April 16, 2009
Robert J. Sawyer has been on my radar ever since I read Hominids, a scifi novel about a neanderthal parallel world. Didn’t quite enjoy the sequels, but I LOVED Hominids.
So, when I saw another Robert J. Sawyer at the library, I had to check it out. And I really, really enjoyed this one: Mindscan.
It’s a story set in the near future, where a new technology has allowed people to have their minds copied into an android body. The original (biological) version of the person is sent into retirement ‘paradise’ on the moon, while the copied version stays behind to carry on the person’s life. Which all led to the issue of whether the ‘copy’ is the same person as the ‘original’, with many of the dimensions explored within the setting of a court case. And that’s where the strength of this book lies — the debates as the lawyers on both sides argue the case for the “personhood” of the copied version are certainly thought-provoking, and provocative.
February 17, 2009
Over dinner the other day, my friends were talking about how working life today is so stressful. Life is general really, with so much to do, and so much that you can do that it feels like you need more minutes in a day. So much to experience, to learn, so little time.
As so often happens to me, I chanced upon a book in the library that sounded fascinating – Greg Bear’s Darwin’s Radio – and once I read it, I realised that it connected to what my friends and I had been talking about!
Darwin’s Radio explores the idea that our genetic code may be “upgraded” in response to environmental, social, physical and other stresses. That life has been stressful for quite a while now that it’s time we get an evolutionary response in the form of a new human species. Fascinating!
Now I can’t wait to get my hands on the sequel Darwin’s Children
April 3, 2008
I’ve always been a fan of science fiction, but I’d never even heard of Samuel R. Delaney until I found his 1966 Nebula award-winning "Babel-17" while browsing in my local library.
How could I have missed reading his work all these years! I just finished the book, and I loved it.
Coincidentally (there you go, I’m pointing out another coincidence!), reading the book brought me back to a recurrent theme of my blogs the past few weeks — memories of my past. This book is based heavily on the Sapir-Whorf hypothesis, which says that language determines thought and perceived reality. As this was one of the more interesting topics when I was studying linguistics at university, this book definitely brought back memories of my student days.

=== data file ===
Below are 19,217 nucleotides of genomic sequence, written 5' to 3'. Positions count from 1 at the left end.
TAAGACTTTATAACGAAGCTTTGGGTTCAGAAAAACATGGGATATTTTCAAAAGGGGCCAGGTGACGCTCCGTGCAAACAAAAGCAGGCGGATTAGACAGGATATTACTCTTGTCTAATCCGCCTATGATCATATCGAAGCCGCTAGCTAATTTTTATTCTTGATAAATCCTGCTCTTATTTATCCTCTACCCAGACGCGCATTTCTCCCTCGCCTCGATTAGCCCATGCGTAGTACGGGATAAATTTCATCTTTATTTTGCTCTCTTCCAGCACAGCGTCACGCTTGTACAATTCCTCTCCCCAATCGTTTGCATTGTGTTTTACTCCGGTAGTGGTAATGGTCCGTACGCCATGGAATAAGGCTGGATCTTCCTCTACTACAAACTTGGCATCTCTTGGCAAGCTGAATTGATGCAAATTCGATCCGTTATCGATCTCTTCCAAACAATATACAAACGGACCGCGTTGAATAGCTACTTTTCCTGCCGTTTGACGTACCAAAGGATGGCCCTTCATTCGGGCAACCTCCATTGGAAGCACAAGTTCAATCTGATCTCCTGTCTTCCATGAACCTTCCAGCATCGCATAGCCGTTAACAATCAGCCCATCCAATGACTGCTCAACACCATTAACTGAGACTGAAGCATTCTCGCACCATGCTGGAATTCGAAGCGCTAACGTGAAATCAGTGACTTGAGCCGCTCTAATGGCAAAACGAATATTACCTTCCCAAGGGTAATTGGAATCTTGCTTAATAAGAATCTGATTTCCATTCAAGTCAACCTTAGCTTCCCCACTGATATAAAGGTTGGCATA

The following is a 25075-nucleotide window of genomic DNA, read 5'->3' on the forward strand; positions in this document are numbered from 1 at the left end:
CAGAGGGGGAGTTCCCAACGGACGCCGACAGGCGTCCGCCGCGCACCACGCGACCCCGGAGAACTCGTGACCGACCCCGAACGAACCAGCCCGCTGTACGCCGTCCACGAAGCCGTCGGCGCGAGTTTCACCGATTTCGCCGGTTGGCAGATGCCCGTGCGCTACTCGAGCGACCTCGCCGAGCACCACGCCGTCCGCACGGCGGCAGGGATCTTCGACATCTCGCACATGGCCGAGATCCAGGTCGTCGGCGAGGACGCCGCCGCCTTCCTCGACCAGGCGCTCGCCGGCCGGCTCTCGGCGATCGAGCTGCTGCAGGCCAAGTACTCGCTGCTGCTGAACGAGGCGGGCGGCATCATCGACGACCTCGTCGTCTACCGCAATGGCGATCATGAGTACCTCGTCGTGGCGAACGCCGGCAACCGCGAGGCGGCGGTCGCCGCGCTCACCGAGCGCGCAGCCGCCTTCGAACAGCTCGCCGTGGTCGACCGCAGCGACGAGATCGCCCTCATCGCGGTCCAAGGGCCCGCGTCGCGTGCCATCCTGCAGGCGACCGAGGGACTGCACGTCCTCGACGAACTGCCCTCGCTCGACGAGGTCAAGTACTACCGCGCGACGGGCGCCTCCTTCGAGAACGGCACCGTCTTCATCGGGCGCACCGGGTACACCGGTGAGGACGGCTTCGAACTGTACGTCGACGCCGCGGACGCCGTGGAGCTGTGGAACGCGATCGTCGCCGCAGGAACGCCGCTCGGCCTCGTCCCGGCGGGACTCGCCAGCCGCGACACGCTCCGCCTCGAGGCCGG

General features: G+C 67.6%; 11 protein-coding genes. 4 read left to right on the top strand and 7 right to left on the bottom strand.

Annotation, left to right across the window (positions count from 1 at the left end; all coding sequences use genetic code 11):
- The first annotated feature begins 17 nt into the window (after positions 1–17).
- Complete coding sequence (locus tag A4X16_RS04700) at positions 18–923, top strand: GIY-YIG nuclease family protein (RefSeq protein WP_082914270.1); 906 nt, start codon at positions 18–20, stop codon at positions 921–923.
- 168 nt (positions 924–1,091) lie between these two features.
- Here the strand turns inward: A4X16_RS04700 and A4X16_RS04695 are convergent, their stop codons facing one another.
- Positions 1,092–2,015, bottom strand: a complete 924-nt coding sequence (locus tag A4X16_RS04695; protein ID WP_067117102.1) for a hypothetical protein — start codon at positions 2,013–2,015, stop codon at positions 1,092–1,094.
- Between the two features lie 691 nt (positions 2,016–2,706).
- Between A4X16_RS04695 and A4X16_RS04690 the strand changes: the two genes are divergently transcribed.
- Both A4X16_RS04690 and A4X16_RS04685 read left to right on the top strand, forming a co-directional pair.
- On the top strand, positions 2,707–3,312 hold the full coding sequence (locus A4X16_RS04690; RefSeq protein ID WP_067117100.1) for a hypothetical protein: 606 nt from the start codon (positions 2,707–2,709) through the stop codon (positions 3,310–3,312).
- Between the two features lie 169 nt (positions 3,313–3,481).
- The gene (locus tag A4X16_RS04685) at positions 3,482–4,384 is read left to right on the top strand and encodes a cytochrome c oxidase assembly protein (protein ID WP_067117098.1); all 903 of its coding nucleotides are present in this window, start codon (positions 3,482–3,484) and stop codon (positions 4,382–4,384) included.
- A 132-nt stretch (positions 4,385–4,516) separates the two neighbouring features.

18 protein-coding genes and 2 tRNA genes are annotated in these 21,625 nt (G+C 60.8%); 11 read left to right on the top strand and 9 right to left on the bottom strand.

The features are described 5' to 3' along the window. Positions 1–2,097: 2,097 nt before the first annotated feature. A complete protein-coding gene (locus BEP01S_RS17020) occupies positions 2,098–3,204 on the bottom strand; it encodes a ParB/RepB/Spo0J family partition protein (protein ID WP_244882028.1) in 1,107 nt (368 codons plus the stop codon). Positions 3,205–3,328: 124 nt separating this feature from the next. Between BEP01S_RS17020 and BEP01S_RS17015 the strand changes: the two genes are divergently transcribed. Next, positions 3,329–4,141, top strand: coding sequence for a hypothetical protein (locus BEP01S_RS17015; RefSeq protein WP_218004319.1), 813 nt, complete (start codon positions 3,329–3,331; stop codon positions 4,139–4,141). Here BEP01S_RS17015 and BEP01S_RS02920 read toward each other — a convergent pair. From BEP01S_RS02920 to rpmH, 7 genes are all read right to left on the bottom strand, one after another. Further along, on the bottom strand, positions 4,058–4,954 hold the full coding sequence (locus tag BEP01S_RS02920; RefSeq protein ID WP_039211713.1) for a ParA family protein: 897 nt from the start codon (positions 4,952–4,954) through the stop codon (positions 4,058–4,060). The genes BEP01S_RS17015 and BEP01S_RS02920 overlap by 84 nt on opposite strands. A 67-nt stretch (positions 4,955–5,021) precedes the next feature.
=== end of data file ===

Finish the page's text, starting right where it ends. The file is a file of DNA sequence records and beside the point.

Of course, today, the strong form of the Sapir-Whorf hypothesis is largely discredited.So, the science behind the plot is dated.* However, as I was reading the story, I was really impressed that the characters and the setting could have been written today.
Delaney imagined this world back in the 1960s, drawing for us an underground gritty cityscape more like the cyberpunk worlds of 1990s science fiction. Even his characters are modern. We get more of an insight into their psyche (within the limitations of the book, which is not very long). And he gave his characters body modifications and implants. These are features that we started to see more of only in more recent science fiction. Amazing!
p.s. I also just finished reading Jostein Gaarder’s “Sophie’s World”. I must admit I rushed through the last half of the book — couldn’t wait to read the ending! So I’m not finished finished, if you know what I mean. I’m definitely going back to read the book more carefully. But I just want to say: GET IT!!! It’s such a good primer on philosophy. It makes the subject so interesting, and so much less intimidating. And the plot cleverly illustrates philosophical points. My only complaint now that I’ve read it: I wish there was a similar book on eastern philosophy!!!
* There is some evidence, though, for the idea that our language influences how we think and perceive reality. For example, to Eskimos, snow is not just snow. They have names for different kinds of snow, and are therefore able to differentiate snow in greater detail than someone who doesn’t know their language.